West Virginia Gov. Joe Manchin III, a passionate pilot and AOPA member, has worked to promote general aviation in his state. Now he might get the opportunity to share his knowledge of aviation on Capitol Hill.
Manchin announced July 20 that he will run for the late Sen. Robert Byrd’s Senate seat in a special election. Manchin had appointed Carte Goodwin, his former general counsel, to temporarily fill the seat. Byrd, the longest-serving member of Congress, died June 28 at the age of 92.
"As a longtime aircraft owner and pilot, Gov. Joe Manchin brings first-hand knowledge to conversations about general aviation issues,” said AOPA President Craig Fuller. “He knows, from personal experience, just how effective general aviation is as a tool for business, for personal transportation, and for building the economy. That depth of understanding has made him a powerful advocate for general aviation in his home state of West Virginia and beyond."
Manchin, elected as West Virginia’s thirty-fourth governor in 2005, has been through recurrent training at FlightSafety International and flies the state’s Cessna Caravan for business travel. Of the state’s choice to buy a Caravan, Manchin told AOPA Pilot,“This is an aircraft that we could fly into almost every short-field operation, with almost the utility of a helicopter, but with the mobility of being able to take the bomb squad with their robot, or the SWAT or rescue teams. It’s so versatile; a multi-mission machine.” (Read more about Manchin’s flying career in the January 2010 AOPA Pilot.)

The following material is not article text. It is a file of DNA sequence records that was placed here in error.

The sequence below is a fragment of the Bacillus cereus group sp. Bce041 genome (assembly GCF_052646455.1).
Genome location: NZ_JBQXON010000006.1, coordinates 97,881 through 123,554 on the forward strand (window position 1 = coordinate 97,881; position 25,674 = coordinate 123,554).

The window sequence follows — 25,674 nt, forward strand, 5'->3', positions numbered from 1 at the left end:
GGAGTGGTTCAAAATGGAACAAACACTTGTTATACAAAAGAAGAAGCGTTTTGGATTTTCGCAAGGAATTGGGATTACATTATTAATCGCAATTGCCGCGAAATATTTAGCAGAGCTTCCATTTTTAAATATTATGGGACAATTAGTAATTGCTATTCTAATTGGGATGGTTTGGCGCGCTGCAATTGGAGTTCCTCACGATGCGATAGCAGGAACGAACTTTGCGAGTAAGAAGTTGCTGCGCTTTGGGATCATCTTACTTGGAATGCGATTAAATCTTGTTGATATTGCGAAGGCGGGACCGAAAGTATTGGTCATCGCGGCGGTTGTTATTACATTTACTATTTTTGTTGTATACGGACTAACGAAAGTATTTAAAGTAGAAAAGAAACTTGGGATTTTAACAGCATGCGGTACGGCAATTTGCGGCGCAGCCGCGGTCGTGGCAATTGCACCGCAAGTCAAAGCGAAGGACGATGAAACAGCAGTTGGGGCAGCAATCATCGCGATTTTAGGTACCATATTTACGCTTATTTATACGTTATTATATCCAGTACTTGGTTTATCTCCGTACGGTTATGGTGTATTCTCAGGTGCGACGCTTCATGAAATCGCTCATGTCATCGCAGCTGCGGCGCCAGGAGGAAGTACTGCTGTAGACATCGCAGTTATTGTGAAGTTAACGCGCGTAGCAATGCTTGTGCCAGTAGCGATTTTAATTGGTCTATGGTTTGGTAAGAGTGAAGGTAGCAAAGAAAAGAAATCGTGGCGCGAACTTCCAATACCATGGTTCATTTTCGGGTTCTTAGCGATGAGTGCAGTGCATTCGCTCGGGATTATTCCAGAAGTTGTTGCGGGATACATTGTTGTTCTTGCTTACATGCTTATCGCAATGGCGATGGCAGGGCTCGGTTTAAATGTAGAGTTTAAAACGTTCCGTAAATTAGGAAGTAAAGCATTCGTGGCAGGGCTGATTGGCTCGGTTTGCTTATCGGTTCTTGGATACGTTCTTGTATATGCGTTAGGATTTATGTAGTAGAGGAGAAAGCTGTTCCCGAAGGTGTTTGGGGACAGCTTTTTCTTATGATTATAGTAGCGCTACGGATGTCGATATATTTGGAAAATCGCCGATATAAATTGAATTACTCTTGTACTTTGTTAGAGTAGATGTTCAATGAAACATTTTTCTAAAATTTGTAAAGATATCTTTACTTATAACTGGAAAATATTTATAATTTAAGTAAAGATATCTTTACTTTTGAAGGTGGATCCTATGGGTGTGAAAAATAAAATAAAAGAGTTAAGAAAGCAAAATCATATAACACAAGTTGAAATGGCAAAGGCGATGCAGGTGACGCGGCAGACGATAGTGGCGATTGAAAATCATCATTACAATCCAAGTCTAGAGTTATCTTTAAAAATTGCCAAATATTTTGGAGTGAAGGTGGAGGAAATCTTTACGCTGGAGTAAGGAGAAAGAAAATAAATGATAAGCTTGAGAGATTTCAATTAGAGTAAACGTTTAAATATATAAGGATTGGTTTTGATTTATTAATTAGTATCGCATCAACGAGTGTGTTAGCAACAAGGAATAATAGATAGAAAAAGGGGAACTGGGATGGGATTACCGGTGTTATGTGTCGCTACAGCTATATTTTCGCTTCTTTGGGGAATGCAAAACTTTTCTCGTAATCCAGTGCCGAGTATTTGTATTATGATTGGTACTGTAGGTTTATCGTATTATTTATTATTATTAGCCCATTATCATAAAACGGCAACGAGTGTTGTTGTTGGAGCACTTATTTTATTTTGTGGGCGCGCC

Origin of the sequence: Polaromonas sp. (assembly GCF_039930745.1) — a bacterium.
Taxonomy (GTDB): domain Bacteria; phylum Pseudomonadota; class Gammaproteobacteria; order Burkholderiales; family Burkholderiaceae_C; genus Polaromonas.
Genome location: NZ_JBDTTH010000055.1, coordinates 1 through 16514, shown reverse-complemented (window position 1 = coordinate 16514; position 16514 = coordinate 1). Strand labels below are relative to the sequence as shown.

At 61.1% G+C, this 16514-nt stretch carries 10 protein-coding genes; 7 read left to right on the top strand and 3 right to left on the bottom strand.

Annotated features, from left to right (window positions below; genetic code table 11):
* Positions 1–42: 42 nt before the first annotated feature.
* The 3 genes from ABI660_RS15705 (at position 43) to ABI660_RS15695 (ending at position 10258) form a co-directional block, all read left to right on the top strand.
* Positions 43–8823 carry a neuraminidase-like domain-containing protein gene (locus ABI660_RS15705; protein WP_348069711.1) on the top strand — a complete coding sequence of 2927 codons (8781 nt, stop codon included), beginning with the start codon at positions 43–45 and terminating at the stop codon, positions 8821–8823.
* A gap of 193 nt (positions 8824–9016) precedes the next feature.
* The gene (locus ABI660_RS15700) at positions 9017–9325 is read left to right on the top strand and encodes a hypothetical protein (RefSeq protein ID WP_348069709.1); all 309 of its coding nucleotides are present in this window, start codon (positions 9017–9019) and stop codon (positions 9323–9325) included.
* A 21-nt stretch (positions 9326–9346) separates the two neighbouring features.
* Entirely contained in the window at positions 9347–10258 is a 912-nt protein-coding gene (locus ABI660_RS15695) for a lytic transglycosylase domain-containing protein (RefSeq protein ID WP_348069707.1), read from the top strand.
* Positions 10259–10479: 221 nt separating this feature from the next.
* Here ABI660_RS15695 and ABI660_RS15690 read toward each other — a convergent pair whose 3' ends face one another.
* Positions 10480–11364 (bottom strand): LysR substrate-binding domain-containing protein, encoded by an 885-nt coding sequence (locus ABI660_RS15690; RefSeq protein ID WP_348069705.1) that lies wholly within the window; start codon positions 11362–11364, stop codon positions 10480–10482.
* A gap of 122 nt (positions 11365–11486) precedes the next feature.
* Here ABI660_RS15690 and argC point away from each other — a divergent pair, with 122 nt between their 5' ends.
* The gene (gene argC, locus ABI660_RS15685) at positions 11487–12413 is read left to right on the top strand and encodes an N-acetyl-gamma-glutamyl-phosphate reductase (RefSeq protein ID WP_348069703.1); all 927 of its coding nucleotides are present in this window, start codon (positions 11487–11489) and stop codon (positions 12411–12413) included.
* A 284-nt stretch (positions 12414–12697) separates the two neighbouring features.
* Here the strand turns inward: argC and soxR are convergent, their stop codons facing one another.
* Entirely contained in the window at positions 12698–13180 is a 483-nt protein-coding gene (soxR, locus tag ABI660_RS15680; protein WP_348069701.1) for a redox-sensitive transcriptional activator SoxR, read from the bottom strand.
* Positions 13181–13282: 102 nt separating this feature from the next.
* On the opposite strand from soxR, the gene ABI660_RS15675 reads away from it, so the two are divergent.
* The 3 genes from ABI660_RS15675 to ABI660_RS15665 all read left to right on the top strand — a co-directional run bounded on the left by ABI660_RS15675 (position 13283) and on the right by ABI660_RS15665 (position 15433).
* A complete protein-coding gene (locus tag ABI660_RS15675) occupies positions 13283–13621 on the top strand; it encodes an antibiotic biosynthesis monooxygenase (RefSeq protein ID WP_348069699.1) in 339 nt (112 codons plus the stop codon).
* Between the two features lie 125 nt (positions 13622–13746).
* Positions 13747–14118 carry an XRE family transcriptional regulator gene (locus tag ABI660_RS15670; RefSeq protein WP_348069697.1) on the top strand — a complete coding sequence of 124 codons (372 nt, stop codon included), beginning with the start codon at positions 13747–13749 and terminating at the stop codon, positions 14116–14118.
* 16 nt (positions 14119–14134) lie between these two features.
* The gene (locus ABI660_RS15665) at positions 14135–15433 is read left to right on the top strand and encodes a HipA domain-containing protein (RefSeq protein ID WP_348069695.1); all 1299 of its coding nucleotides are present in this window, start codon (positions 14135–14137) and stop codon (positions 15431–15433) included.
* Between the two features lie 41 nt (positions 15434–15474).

In January, he issued a proclamation dubbing the month “General Aviation Appreciation Month” in recognition of the industry’s contribution to the state’s economy and job growth.
AOPA worked on GA issues with Manchin in 2009, meeting with him in August that year to discuss the value of airports and hosting him at AOPA Aviation Summit in Tampa, Fla. Manchin served as the keynote speaker during AOPA’s GA Serves America Rally at Summit, encouraging all pilots to get involved in protecting the industry, saying, “If we do away with general aviation as we know it today, God help us, we’ll never be able to get it back.”